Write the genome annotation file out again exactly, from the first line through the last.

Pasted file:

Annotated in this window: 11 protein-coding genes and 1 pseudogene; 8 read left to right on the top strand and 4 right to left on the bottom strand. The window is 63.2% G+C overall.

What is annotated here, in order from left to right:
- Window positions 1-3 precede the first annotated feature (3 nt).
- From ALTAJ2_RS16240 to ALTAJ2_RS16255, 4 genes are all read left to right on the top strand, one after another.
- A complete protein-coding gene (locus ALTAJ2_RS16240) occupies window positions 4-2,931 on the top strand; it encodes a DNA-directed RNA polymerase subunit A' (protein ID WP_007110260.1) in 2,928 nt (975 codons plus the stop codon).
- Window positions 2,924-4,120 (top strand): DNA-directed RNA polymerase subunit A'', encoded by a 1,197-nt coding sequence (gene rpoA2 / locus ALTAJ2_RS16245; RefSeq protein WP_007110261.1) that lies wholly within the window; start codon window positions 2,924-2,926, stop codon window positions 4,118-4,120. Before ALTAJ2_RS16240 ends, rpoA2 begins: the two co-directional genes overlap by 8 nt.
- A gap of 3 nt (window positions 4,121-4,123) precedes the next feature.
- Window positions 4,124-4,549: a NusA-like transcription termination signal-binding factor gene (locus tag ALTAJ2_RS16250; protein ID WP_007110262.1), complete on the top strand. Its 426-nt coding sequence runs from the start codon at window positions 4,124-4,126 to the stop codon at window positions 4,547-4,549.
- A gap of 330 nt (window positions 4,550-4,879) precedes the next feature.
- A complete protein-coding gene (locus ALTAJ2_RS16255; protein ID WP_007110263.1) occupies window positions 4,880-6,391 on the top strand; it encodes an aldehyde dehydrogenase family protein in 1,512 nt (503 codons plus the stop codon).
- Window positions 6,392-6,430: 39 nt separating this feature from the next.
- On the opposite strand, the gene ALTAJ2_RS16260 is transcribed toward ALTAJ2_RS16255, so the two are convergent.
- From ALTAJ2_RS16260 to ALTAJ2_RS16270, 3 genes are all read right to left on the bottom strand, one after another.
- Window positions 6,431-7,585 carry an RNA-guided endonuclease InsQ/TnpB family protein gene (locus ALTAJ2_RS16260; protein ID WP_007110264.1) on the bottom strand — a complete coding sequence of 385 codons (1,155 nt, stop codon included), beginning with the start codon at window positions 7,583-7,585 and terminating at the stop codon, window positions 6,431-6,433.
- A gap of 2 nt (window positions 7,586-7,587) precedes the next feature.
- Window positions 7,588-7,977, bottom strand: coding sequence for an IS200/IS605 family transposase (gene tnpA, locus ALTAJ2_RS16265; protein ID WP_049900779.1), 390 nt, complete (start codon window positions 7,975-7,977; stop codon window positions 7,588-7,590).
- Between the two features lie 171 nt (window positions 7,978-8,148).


Annotated in this window: 11 protein-coding genes and 1 pseudogene; 8 read left to right on the top strand and 4 right to left on the bottom strand. The window is 63.2% G+C overall.

What is annotated here, in order from left to right:
- Window positions 1-3 precede the first annotated feature (3 nt).
- From ALTAJ2_RS16240 to ALTAJ2_RS16255, 4 genes are all read left to right on the top strand, one after another.
- A complete protein-coding gene (locus ALTAJ2_RS16240) occupies window positions 4-2,931 on the top strand; it encodes a DNA-directed RNA polymerase subunit A' (protein ID WP_007110260.1) in 2,928 nt (975 codons plus the stop codon).
- Window positions 2,924-4,120 (top strand): DNA-directed RNA polymerase subunit A'', encoded by a 1,197-nt coding sequence (gene rpoA2 / locus ALTAJ2_RS16245; RefSeq protein WP_007110261.1) that lies wholly within the window; start codon window positions 2,924-2,926, stop codon window positions 4,118-4,120. Before ALTAJ2_RS16240 ends, rpoA2 begins: the two co-directional genes overlap by 8 nt.
- A gap of 3 nt (window positions 4,121-4,123) precedes the next feature.
- Window positions 4,124-4,549: a NusA-like transcription termination signal-binding factor gene (locus tag ALTAJ2_RS16250; protein ID WP_007110262.1), complete on the top strand. Its 426-nt coding sequence runs from the start codon at window positions 4,124-4,126 to the stop codon at window positions 4,547-4,549.
- A gap of 330 nt (window positions 4,550-4,879) precedes the next feature.
- A complete protein-coding gene (locus ALTAJ2_RS16255; protein ID WP_007110263.1) occupies window positions 4,880-6,391 on the top strand; it encodes an aldehyde dehydrogenase family protein in 1,512 nt (503 codons plus the stop codon).
- Window positions 6,392-6,430: 39 nt separating this feature from the next.
- On the opposite strand, the gene ALTAJ2_RS16260 is transcribed toward ALTAJ2_RS16255, so the two are convergent.
- From ALTAJ2_RS16260 to ALTAJ2_RS16270, 3 genes are all read right to left on the bottom strand, one after another.
- Window positions 6,431-7,585 carry an RNA-guided endonuclease InsQ/TnpB family protein gene (locus ALTAJ2_RS16260; protein ID WP_007110264.1) on the bottom strand — a complete coding sequence of 385 codons (1,155 nt, stop codon included), beginning with the start codon at window positions 7,583-7,585 and terminating at the stop codon, window positions 6,431-6,433.
- A gap of 2 nt (window positions 7,586-7,587) precedes the next feature.
- Window positions 7,588-7,977, bottom strand: coding sequence for an IS200/IS605 family transposase (gene tnpA, locus ALTAJ2_RS16265; protein ID WP_049900779.1), 390 nt, complete (start codon window positions 7,975-7,977; stop codon window positions 7,588-7,590).
- Between the two features lie 171 nt (window positions 7,978-8,148).